Originally Posted by RemoWilliams84
I don't like the no used games policy either, but you have to understand that digital media is different than a car. You can buy a game, store it on your hard drive and play it for a million hours straight and it never deteriorates. Since it never deteriorates there is no incentive to buy new. With a car, the value goes down because the car deteriorates. You're comparing apples to oranges.
Like any good, digital goods age. A game from 1996 may be the exact same game it was in 1996, but it's certainly not as desirable (and hence not as valuable) as it was when it was new. So, yes, the value does "deteriorate"--especially
with tech-forward goods like games.
It generally only takes a month or two for a game to lose anywhere from 1/3 to 1/2 its original value. A year later, it's maybe 1/4 as valuable. Eventually that devaluation levels off (at about 1/10 of original value). In fact, one of my big complaints about the closed environment of digital storefronts on consoles is that they keep the values unnaturally and unreasonably high for too long. They give the artificial impression that digital goods retain their value, but when you look at more open markets (like Steam and the Apple Store), you see just how much more those prices go down over time.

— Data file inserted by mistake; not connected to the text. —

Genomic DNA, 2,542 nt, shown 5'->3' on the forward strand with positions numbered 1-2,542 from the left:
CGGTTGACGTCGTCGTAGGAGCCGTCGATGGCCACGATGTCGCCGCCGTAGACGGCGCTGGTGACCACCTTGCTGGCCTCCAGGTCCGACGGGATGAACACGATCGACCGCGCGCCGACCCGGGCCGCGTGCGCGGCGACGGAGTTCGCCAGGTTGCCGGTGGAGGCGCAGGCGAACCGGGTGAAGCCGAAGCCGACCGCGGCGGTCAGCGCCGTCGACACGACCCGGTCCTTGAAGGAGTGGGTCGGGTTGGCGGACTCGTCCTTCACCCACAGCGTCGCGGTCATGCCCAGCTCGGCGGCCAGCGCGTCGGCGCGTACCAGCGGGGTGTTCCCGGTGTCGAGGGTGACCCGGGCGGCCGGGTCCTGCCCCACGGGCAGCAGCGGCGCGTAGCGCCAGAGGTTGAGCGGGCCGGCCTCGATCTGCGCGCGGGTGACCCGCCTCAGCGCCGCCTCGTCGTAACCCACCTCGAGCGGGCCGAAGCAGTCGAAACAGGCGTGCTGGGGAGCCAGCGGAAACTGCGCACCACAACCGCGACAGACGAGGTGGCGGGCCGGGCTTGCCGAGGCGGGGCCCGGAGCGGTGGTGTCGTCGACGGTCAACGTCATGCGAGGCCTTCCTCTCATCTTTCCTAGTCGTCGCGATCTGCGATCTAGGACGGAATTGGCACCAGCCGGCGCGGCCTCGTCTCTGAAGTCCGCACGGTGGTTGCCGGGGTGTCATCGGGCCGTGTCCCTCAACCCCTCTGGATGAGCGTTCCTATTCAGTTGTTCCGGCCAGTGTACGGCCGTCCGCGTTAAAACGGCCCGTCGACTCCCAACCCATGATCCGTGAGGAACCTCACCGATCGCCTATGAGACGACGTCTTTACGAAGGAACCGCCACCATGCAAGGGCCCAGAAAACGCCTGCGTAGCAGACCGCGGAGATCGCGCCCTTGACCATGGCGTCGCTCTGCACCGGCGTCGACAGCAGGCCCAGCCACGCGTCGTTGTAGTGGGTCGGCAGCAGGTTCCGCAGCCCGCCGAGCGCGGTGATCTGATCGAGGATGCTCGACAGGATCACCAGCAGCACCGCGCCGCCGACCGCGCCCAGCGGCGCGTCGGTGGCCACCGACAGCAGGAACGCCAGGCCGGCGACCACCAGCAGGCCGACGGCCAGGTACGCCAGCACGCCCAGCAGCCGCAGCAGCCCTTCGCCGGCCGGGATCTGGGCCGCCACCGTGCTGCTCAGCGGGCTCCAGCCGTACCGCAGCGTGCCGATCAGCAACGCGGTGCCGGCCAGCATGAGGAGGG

Originally Posted by americangunner
Because you can sell games on the pc, right?
In fact, you can. And trading is even more common (on Steam, for example). And in Europe, there's been some legal action that is mandating easier ways for consumers to be able to resell digital goods.Edited by confidenceman - 2/7/13 at 1:46pm